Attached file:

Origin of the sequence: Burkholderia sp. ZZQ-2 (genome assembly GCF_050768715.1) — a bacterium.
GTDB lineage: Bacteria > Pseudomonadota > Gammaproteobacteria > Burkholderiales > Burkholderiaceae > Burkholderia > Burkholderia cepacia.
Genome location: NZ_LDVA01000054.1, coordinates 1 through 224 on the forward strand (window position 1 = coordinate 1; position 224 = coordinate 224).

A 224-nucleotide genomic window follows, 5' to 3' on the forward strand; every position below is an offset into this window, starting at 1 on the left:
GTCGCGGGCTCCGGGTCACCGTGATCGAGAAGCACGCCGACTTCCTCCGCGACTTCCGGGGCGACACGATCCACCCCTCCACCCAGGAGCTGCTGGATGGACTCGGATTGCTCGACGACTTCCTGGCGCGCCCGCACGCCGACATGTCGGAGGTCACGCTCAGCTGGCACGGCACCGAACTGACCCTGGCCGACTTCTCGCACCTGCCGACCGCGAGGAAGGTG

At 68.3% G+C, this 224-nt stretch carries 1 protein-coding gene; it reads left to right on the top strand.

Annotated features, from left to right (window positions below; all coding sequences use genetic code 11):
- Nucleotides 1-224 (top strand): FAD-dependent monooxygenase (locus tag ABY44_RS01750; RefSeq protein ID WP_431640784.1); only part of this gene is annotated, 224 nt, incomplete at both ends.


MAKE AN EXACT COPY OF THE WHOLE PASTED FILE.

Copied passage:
Origin of the sequence: Burkholderia sp. ZZQ-2 (genome assembly GCF_050768715.1) — a bacterium.
GTDB lineage: Bacteria > Pseudomonadota > Gammaproteobacteria > Burkholderiales > Burkholderiaceae > Burkholderia > Burkholderia cepacia.
Genome location: NZ_LDVA01000054.1, coordinates 1 through 224 on the forward strand (window position 1 = coordinate 1; position 224 = coordinate 224).

A 224-nucleotide genomic window follows, 5' to 3' on the forward strand; every position below is an offset into this window, starting at 1 on the left:
GTCGCGGGCTCCGGGTCACCGTGATCGAGAAGCACGCCGACTTCCTCCGCGACTTCCGGGGCGACACGATCCACCCCTCCACCCAGGAGCTGCTGGATGGACTCGGATTGCTCGACGACTTCCTGGCGCGCCCGCACGCCGACATGTCGGAGGTCACGCTCAGCTGGCACGGCACCGAACTGACCCTGGCCGACTTCTCGCACCTGCCGACCGCGAGGAAGGTG

At 68.3% G+C, this 224-nt stretch carries 1 protein-coding gene; it reads left to right on the top strand.

Annotated features, from left to right (window positions below; all coding sequences use genetic code 11):
- Nucleotides 1-224 (top strand): FAD-dependent monooxygenase (locus tag ABY44_RS01750; RefSeq protein ID WP_431640784.1); only part of this gene is annotated, 224 nt, incomplete at both ends.